Rodriguez adds that he appreciates that the group is such a no-stress, nonobligatory environment. “It doesn’t feel mandatory,” he explains, “so when you miss a meeting, it isn’t like, ‘Where were you?’ and more of a ‘We missed you!’ kind of feeling.”
For Futamura, one of the most rewarding outcomes of the group has been something akin to art therapy. “That’s one of the reasons crochet is a good option right now: it’s that meditative quality,” she explains. “You have to concentrate just hard enough, so you’re taking your mind off things like COVID. And then you’ve created this warm, squishy, beautiful thing. It’s so satisfying, especially when everything is so digital, because it’s something tangible that you’ve made with your hands.”
The ubiquitous beauty of mathematics
In addition to enjoying the community and calming effects of crocheting together virtually, the group set their sights on creating objects that would eventually be featured in an on-campus exhibit highlighting the beauty of hyperbolic geometry. But Futamura did not want the students to limit themselves. “I told them to make
whatever they wanted,” she says, “and they did.” Although they had complete artistic license, the students wanted at least some common thread among their creations, so the crocheters mimicked organisms found in nature, such as corals, vines, lichen on branches, a jellyfish, air plants, and a sea cucumber (“sea cucumbers have this amazing ability to spit out their intestines when they feel threatened, and I thought it would be pretty cool and a little funny to have one made out of yarn do it, too,” Rodriguez says). Emily Burns ’22, a computational math major from Alaska, even went the cryptozoological route with her contribution, creating a Loch Ness Monster.
“They were so creative,” Futamura says proudly. “I just love the creativity of all our students.”
The objects on display are certainly eye-catching, and to the uninitiated, they appear intimidatingly complicated. However, Koenig insists, “Hyperbolic structures are a really great way to get people into crochet because they’re really easy to do.” That’s because they don’t require straight lines of stitches; unlike creating, say, a sweater or an intricately patterned scarf or blanket, hyperbolic structures are intended to be crinkly and wavy and are therefore more forgiving to crochet. And although some crochet newbies never really moved beyond the basics this past year, their contributions—simple but delicately elegant vines—were encouraged and included as part of the library exhibit.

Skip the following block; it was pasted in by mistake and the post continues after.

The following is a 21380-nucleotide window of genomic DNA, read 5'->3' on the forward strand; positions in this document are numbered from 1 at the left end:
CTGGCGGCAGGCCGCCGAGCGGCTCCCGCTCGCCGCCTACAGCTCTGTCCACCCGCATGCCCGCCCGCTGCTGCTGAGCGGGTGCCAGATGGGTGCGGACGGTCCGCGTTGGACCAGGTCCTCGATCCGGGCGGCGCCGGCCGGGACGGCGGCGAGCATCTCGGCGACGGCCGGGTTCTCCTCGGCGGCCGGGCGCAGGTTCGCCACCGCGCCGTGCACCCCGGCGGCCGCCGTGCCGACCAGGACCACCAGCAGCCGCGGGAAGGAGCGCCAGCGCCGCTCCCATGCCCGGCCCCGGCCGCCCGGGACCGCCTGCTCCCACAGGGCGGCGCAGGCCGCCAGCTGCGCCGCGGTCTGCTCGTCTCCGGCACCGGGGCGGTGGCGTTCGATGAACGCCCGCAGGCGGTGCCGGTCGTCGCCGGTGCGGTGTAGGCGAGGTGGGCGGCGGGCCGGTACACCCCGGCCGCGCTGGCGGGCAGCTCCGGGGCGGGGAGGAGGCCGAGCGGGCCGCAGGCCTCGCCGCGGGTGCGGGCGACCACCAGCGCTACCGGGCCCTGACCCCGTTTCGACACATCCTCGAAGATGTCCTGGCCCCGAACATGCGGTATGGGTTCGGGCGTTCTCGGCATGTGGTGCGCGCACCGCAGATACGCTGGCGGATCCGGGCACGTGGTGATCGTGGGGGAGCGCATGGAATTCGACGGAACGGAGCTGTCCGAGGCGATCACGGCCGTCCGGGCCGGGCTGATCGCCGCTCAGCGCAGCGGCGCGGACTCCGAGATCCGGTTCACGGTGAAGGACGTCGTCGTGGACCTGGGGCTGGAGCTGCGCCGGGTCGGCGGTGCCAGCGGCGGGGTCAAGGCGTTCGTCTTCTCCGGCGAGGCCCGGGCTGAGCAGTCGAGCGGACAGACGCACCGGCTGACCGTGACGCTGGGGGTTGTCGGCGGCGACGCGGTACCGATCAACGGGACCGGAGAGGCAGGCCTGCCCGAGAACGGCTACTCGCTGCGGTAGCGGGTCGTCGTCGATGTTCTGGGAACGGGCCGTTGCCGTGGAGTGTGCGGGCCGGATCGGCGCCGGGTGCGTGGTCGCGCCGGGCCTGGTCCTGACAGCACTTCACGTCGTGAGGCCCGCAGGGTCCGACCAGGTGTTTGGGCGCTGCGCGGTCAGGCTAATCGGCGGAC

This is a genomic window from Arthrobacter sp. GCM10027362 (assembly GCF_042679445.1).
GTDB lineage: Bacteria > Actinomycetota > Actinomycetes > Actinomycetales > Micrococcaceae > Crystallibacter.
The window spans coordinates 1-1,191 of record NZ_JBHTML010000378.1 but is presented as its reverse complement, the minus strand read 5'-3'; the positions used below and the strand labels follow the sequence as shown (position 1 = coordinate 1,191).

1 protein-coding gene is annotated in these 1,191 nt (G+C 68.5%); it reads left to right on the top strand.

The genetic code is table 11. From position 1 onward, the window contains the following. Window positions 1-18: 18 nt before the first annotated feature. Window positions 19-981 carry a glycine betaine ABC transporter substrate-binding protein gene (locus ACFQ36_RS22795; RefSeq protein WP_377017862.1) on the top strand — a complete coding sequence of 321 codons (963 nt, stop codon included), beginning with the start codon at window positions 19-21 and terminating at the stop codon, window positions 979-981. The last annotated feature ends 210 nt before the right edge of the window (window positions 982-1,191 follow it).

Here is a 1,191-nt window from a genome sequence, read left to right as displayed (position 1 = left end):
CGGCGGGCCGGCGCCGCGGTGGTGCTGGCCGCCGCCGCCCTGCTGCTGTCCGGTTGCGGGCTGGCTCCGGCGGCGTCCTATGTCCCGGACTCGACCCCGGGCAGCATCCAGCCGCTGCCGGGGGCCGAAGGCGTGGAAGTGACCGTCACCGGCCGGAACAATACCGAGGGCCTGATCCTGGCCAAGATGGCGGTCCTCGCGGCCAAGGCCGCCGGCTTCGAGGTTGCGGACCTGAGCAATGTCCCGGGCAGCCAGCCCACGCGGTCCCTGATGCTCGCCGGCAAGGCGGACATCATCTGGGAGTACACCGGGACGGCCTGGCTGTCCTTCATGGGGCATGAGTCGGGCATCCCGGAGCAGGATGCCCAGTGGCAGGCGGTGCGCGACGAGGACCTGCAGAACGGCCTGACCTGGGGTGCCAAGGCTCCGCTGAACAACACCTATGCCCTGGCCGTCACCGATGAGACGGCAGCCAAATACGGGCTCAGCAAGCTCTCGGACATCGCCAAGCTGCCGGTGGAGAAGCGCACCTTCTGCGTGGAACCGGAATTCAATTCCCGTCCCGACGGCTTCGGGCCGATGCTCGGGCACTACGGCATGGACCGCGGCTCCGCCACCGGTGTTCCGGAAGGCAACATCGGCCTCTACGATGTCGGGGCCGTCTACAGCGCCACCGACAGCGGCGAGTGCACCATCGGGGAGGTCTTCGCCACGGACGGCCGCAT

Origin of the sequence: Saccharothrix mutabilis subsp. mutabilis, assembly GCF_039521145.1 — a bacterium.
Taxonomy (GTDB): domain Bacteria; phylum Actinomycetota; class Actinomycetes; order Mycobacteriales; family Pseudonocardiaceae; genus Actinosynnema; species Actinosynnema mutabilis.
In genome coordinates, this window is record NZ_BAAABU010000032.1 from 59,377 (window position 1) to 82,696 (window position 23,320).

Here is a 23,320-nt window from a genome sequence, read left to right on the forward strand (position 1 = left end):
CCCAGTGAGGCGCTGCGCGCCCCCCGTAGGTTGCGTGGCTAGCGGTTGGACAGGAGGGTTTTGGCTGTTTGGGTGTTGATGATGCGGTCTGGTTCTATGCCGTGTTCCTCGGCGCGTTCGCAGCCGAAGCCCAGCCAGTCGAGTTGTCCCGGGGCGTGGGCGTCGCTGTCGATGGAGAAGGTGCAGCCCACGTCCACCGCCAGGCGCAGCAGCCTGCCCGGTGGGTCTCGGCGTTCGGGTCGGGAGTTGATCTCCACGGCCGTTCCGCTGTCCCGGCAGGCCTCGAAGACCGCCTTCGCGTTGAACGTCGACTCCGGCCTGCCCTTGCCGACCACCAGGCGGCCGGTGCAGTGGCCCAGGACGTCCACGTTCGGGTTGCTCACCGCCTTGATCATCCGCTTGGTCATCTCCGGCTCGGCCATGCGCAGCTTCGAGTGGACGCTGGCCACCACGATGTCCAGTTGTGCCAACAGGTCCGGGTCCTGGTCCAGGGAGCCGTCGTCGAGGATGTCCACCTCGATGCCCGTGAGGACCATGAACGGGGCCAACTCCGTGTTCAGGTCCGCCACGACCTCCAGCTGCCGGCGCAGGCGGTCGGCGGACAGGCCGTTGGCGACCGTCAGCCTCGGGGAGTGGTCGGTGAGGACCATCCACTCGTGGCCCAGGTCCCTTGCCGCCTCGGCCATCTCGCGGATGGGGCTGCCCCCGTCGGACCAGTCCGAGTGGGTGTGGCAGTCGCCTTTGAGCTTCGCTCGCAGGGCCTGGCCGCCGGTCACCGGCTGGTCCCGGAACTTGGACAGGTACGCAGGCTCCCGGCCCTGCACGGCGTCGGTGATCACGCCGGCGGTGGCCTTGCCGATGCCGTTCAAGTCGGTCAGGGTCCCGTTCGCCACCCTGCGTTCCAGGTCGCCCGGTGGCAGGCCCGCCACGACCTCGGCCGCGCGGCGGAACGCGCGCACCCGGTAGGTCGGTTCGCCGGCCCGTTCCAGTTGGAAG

Beyond appreciating the aesthetics of hyperbolic geometry, the crocheters quickly discovered that such structures can be found everywhere, from the oceans and the leaves on trees to the produce section of grocery stores. “That’s what I want my students to be able to do with mathematics,” Futamura says excitedly. “People think math is so boring—just algebraic calculations—but math is beautiful, and it’s all around you. I want my students to recognize it and appreciate it.”
Given the success of the informal crochet group at Southwestern (“everybody’s awesome in crochet club!” exclaims Koenig), its members decided to apply for status as a campus organization this spring. Of course, as can often happen in university settings, simply agreeing on a name for the new organization required multiple meetings—and generated a lot of laughter. Yarn jockeys are familiar with the sometimes funny, punny names of the stores where they purchase their supplies: the Naked Sheep, Woolmart, Pins and Needles, a Good Yarn. So the Southwestern hook-and-needle crowd initially tossed around similarly humorous monikers, such as Stitch and Bitch or, with the school’s pirate mascot in mind, the Hookup. But the group eventually settled on the 7Cs Crochet Club, with the 7Cs standing for crochet (obviously), community (same), creating (ditto), charity (because several members would like to work on projects such as crocheting and donating blankets to homeless shelters or dog toys and collars to rescue organizations), climate change (an issue close to the hearts of many members), and cosine (giving props to Futamura as leader and the group’s mathematically inspired exhibit and future projects).